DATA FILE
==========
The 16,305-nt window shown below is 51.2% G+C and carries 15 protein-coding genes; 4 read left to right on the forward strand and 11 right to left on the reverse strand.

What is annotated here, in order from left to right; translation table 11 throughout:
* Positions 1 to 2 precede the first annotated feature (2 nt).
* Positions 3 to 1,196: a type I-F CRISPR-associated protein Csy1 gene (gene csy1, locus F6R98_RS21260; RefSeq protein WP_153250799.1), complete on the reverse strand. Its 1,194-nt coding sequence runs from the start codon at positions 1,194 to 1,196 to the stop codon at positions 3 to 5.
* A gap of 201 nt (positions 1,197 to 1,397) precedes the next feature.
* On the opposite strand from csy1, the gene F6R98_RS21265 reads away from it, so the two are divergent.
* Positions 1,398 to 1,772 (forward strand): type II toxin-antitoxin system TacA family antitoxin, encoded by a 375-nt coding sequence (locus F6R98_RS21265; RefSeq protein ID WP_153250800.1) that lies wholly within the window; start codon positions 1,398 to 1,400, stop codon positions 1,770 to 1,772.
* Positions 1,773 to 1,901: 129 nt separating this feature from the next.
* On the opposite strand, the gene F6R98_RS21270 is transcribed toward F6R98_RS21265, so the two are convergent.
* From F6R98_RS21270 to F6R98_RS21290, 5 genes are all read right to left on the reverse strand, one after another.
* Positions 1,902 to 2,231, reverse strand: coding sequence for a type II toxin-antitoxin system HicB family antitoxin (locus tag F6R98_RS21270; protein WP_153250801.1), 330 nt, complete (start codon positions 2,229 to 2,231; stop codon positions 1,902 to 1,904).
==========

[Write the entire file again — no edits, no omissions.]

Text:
The 16,305-nt window shown below is 51.2% G+C and carries 15 protein-coding genes; 4 read left to right on the forward strand and 11 right to left on the reverse strand.

What is annotated here, in order from left to right; translation table 11 throughout:
* Positions 1 to 2 precede the first annotated feature (2 nt).
* Positions 3 to 1,196: a type I-F CRISPR-associated protein Csy1 gene (gene csy1, locus F6R98_RS21260; RefSeq protein WP_153250799.1), complete on the reverse strand. Its 1,194-nt coding sequence runs from the start codon at positions 1,194 to 1,196 to the stop codon at positions 3 to 5.
* A gap of 201 nt (positions 1,197 to 1,397) precedes the next feature.
* On the opposite strand from csy1, the gene F6R98_RS21265 reads away from it, so the two are divergent.
* Positions 1,398 to 1,772 (forward strand): type II toxin-antitoxin system TacA family antitoxin, encoded by a 375-nt coding sequence (locus F6R98_RS21265; RefSeq protein ID WP_153250800.1) that lies wholly within the window; start codon positions 1,398 to 1,400, stop codon positions 1,770 to 1,772.
* Positions 1,773 to 1,901: 129 nt separating this feature from the next.
* On the opposite strand, the gene F6R98_RS21270 is transcribed toward F6R98_RS21265, so the two are convergent.
* From F6R98_RS21270 to F6R98_RS21290, 5 genes are all read right to left on the reverse strand, one after another.
* Positions 1,902 to 2,231, reverse strand: coding sequence for a type II toxin-antitoxin system HicB family antitoxin (locus tag F6R98_RS21270; protein WP_153250801.1), 330 nt, complete (start codon positions 2,229 to 2,231; stop codon positions 1,902 to 1,904).